John Hawkins at Right Wing News interviewed Governor Rick Perry this week on immigration issues. If you’re wondering where Rick Perry stands, you will have a better idea after reading this interview.
Here is part of that discussion:
The real question becomes what can we expect from Rick Perry on the issue if he becomes President? That question had yet to be answered — until today. I was pleased to get an opportunity to do an in-depth written interview with Rick Perry that covers his position on illegal immigration. If you’re wondering where Rick Perry stands, after reading this interview, you will know.
1. You supported the Texas version of the DREAM ACT which incidentally, was very popular in your state. It passed 27-3 in the Senate and 130-2 in the House. However, you would not support the DREAM ACT nationally if you became President of the United States. Why is that?
The federal DREAM Act is an amnesty bill, and I strongly oppose amnesty. The Texas educational residency bill was vastly different.
Because the federal government has failed in its basic duty to protect our borders, states are forced to deal with illegal immigrant issues.
In Texas, we had to deal with the children of illegal immigrants residing in our state and attending our schools, as the federal government requires states to educate these children through the public school system. Lawmakers in Texas – indisputably one of the most conservative states in America – were virtually unanimous in their decision.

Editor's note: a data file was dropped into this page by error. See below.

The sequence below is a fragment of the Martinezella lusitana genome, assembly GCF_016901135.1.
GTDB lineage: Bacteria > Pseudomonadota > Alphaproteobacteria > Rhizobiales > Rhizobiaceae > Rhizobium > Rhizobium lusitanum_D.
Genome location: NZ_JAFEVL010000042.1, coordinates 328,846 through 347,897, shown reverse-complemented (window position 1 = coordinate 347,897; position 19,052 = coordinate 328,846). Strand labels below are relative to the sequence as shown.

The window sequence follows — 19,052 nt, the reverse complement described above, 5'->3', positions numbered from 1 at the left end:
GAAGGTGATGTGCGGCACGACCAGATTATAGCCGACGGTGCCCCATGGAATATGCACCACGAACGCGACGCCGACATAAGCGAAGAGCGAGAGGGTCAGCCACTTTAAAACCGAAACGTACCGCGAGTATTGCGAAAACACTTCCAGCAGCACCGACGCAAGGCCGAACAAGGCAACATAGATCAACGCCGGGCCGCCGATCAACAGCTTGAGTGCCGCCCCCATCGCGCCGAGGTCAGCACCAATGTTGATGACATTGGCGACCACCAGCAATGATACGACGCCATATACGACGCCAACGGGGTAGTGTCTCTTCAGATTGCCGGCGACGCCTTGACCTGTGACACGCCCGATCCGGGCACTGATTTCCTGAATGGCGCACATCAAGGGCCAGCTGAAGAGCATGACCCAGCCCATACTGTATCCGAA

The Legislature determined the payment of in-state college tuition is available to all students who have lived in Texas for at least three years and graduated from a public high school. If you meet those requirements, you pay in-state tuition, whether you relocated from Oklahoma, Idaho, Canada or Mexico. The only difference is that Texas residents who aren’t documented must be on the path to pursue U.S. citizenship to be allowed to pay in-state tuition.
There were a number of reasons the bill received widespread support among conservatives. Importantly, it has never had a cost to Texas taxpayers. In fact, our institutions of higher learning would actually lose tens of millions of dollars in lost tuition payments if the law were repealed.
And it would lower the odds that these students would receive subsidized health care or end up in prison. Protecting taxpayers was a serious concern, given that a Supreme Court decree already requires taxpayers to pay for K-12 education for undocumented students.
3. Now you worked to outlaw sanctuary cities in Texas. Tell us why that is.
I called for abolishing sanctuary cities in my last State of the State address, and made it an emergency item for the Legislature. I’m a firm believer in giving law enforcement the discretion they need to do their job. Sanctuary city policies handcuff law enforcement officers in order to further a political agenda.
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Read the rest here.